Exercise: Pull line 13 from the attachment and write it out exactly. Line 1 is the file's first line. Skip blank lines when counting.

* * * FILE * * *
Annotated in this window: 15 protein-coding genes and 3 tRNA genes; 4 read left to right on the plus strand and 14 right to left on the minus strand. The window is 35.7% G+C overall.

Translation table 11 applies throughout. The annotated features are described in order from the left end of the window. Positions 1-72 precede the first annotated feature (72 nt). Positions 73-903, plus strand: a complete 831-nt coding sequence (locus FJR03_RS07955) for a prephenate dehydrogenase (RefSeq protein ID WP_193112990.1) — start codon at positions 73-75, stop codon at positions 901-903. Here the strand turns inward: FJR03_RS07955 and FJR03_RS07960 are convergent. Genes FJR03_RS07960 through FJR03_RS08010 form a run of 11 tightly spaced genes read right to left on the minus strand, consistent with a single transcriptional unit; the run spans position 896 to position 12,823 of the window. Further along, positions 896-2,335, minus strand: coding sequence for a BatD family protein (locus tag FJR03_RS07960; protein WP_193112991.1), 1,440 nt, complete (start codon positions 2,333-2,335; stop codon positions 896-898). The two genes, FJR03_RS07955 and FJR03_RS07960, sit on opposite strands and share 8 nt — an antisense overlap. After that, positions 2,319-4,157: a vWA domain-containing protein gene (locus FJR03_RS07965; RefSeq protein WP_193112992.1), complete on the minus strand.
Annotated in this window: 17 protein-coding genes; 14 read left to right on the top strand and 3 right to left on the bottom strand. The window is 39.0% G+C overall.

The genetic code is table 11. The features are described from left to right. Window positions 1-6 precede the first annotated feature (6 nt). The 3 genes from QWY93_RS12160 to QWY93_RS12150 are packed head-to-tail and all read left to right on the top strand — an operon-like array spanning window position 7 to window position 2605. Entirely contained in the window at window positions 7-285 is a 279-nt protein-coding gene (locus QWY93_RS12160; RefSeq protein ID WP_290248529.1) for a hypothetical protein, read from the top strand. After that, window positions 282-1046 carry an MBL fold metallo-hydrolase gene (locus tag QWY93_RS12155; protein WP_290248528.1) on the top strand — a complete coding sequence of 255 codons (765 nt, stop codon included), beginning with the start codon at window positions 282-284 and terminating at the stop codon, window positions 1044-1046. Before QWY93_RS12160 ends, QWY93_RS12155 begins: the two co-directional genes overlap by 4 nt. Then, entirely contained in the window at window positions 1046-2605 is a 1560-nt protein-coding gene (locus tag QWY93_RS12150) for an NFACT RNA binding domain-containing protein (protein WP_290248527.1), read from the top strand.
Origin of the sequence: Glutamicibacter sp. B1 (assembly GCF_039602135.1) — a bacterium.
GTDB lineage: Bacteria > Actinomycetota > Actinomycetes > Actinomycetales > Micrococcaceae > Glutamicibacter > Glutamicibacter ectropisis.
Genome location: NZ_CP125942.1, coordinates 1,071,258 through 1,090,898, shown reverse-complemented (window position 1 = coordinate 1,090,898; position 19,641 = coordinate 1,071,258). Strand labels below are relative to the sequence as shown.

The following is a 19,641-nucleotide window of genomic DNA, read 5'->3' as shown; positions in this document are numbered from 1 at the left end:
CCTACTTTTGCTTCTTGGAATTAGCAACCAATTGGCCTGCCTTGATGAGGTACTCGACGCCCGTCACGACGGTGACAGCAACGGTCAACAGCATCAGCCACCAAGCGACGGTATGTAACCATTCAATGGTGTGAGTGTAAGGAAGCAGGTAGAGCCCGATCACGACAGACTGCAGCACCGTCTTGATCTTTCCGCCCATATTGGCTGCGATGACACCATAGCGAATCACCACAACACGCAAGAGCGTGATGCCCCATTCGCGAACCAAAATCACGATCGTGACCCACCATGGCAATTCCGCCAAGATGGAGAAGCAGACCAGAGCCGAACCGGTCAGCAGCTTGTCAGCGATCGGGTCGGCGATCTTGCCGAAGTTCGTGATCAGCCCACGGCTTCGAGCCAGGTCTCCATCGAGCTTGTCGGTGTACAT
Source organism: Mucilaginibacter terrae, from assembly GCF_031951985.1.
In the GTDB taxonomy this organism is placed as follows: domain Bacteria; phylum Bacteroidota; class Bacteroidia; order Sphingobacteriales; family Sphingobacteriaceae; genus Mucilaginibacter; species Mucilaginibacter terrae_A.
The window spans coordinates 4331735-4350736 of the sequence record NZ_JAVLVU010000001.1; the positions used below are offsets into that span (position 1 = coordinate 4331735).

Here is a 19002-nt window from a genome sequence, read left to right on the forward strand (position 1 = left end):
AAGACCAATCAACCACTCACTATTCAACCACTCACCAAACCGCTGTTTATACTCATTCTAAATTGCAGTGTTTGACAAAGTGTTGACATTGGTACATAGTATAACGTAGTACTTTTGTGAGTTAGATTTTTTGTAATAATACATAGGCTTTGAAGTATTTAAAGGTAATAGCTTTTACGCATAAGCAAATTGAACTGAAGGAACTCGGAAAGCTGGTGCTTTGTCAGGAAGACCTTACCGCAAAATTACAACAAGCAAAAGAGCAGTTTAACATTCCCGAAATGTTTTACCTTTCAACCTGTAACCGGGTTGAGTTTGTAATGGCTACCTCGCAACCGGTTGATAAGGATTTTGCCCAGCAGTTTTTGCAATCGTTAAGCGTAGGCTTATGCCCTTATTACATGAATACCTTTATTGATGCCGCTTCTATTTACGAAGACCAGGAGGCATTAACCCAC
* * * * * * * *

Here is a 19002-nt window from a genome sequence, read left to right on the forward strand (position 1 = left end):